The first stanza of Xie Xiangnan’s (1974–present) ‘Orders of the Front Lines’ shifts registers to the scatological:
My finest five years went into the input feeder of a machine
I watched those five youthful years come out of the machine’s
Asshole-each formed into an elliptical plastic toy,
slippery, sometimes orange,
sometimes bright red and green eggshells.
(I’ve heard they’re shipped to America, shipped
to Western Europe as Christmas toys, sold one after another
to blue-eyed children . . . .)
(Qin 2016, 79)
The anus of the machine shits out the poet’s youth in the form of a plastic toy. Rather than the circulatory system of blood/capital, Xie Xiangnan explores the digestive system of consumption/waste through which commodities are produced only to be discarded.
Zheng Xiaoqiong’s poem ‘Woman Worker: Youth Pinned to a Station’ depicts how the worker and her labour congealed in the commodity are intertwined yet separated. The commodity’s life-cycle begins with her own migration from ‘an inland village / to a factory by the sea / all the way to a shelf in America’. Confined to the assembly line, she can only imagine the destiny of the commodity that carries a piece of her with it. But she cannot daydream for long because she too is a commodity subject to the disciplined temporality of production: ‘She rubs her swollen red eyes / and sticks herself back / into the flow of products’ (Qin 2016, 124).
‘A Boy With a Severed Finger Examines His Hand on a Balcony’
Working on construction sites, mines, or on assembly lines wears the body down as it valorises Capital. In the Marxist vernaculars of the twentieth century, language was attentive to the materiality of processes and bodies.
In Mandarin Chinese, the word for exploitation (剥削) conveys an image of layers of flesh being peeled, scraped, and pared down. Today, the visceral dimension of production is sublimated in the disembodied discourses of algorithms, statistics, and finance, which is why poetry is needed as a reminder of the sacrifices of the body on which the system rests.
In her poem ‘Trial’, Li Zhishui (1984–present) differentiates between what is quantifiable and unquantifiable in the production process:
In one minute, how much wood can be sawed
how many meters of cloth can be woven
how many batteries can be assembled
all of this can be calculated
but how much sweat can flow in a minute
how much dust and dark particulate can be taken into the lungs and organs
how many people wander out of their villages
how many fingers are eaten by machines
how many loves ones are separated by blood
that can’t be calculated or figured
the calculator and stop watch stare at me
like I’m an accomplice.
(Qin 2016, 183)
Although the worker sells her labour-power for a wage determined by socially necessary labour time, what happens to the body exceeds calculation, which is to say, is beyond remuneration. How does one account for phantom digits?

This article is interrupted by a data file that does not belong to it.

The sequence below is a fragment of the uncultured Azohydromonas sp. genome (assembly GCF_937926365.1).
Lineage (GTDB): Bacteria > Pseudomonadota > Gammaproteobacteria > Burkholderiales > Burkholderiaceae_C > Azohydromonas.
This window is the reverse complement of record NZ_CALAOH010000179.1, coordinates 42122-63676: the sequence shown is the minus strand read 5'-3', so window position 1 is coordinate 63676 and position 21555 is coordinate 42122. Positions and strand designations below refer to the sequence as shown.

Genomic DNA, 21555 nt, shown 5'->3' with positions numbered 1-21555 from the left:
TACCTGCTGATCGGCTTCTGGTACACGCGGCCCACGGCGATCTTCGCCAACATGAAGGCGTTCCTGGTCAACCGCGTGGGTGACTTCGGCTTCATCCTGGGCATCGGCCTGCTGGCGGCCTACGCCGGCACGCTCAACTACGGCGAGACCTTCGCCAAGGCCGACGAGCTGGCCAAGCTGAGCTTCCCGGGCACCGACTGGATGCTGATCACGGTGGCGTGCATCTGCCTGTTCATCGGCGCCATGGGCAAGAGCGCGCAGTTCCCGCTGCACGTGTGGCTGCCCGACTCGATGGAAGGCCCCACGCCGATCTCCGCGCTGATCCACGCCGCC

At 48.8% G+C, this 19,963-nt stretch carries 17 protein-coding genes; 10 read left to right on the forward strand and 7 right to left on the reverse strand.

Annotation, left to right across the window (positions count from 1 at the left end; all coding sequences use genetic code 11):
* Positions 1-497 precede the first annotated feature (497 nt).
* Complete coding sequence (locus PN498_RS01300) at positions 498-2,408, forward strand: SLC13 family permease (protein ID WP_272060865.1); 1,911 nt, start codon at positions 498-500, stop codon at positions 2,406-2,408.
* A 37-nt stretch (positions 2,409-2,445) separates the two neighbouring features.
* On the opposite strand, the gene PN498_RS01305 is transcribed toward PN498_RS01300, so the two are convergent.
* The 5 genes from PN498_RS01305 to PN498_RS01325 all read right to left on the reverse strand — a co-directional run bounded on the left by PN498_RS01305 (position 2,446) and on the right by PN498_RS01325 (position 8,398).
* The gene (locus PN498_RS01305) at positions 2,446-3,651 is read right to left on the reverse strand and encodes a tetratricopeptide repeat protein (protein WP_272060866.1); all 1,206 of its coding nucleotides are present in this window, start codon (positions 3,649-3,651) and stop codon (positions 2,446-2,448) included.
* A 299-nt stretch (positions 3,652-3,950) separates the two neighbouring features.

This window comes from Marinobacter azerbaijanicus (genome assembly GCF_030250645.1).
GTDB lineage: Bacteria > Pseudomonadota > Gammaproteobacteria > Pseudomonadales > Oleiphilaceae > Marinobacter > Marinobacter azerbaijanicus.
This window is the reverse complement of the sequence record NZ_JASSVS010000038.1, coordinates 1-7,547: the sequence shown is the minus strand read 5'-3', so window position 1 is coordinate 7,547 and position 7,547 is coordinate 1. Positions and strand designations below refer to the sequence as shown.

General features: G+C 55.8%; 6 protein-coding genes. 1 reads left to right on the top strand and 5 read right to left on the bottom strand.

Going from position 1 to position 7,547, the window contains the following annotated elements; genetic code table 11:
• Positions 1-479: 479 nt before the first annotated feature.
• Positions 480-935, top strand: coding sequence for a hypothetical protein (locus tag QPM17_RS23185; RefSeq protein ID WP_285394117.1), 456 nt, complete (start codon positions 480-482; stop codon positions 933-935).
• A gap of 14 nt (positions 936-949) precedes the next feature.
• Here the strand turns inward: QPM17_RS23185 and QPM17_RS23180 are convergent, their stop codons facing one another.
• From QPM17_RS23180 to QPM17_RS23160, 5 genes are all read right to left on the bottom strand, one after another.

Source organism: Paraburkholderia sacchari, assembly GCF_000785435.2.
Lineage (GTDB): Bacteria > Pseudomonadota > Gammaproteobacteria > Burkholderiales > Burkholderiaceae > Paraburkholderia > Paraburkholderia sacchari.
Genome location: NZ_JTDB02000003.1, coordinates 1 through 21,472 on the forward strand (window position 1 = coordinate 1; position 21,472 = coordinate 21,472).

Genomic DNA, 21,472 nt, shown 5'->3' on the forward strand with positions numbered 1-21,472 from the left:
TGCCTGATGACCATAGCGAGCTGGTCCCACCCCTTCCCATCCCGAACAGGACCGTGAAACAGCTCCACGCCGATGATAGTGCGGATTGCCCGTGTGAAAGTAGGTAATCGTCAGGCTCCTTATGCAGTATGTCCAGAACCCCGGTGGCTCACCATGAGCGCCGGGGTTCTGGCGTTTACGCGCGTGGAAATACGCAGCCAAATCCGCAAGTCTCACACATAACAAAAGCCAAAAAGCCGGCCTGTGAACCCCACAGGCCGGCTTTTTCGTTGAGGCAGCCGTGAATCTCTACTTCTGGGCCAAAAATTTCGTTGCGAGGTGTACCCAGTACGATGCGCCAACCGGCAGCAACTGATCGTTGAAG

Severed fingers have a ghostly presence in migrant worker poetry. The poet Li Shougang (1971–present) recalls the experience of losing four fingers on his left hand to a high-powered punch press with the lines: ‘I had to face the pain / like I faced my damaged left hand / holding onto my heart’ (Qin 2016, 70). Chi Moshu teaches how fingers cannot be reattached if the bones are crushed in his poem ‘Severed Finger, No Sound of Crying’ (Qin 2016, 156). Zheng Dong (1981–present) calls on his fellow workers to ‘let our severed fingers make it to California / to collapse in front of the bosses’ properties / let them entwine them like ferocious ghosts, generation after generation’ (Qin 2016, 163). Zheng Xiaoqiang writes in and of the ‘language of severed fingers’ muted by the noise of ‘the GDP’s language’ and ‘language of official projects’. The poet gathers ‘these sad languages’ in order to ‘speak them softly / in the roar of the machines’ (Qin 2016, 122).
Passport to the Future
As inheritors of the revolution, the future of the Chinese working class is already behind them. Conversely, the factories of capitalism only offer a future in which ‘the assembly line is our inescapable destiny’ (Zhou 2019, 33). Chinese workers are trapped between the past glories of the Communist Party and the eternal recurrence of the capitalist present.
The Chinese migrant worker is buried under the bureaucracy of identity papers, residency permits, and employment forms. In his poem ‘My Soviet Passport’ (1929), Vladimir Mayakovsky (1893–1930) lashes out at such bureaucracy with the ferocious opening line ‘I’d tear like a wolf at bureaucracy.’ And yet, despite his hatred of bureaucracy, he prizes his red Soviet passport, which unlike the passports of other nation-states, promises access to a future of international proletarian solidarity.
With what delight
that gendarme cast
strung-up and whipped raw
because I hold
in my hands
My red Soviet passport.
His Soviet passport is a ‘bomb’, ‘rattlesnake huge and long / with at least / 20 fangs / poison-tipped’, and ‘razor double-edged stropped’ that strikes fear in the police while eliciting a glance of solidarity from a porter who notices its glinting red. Mayakovsky’s evocation of a different world has fallen out of tune with the duet of slogans singing of ‘the rejuvenation of the great Chinese nation’ and ‘Make America Great Again’. While the Chinese Communist Party competes with the United States for the execrable title of global hegemon, it is the voice of floating worker poets who keep open the promise of a future, even if they themselves no longer believe in it.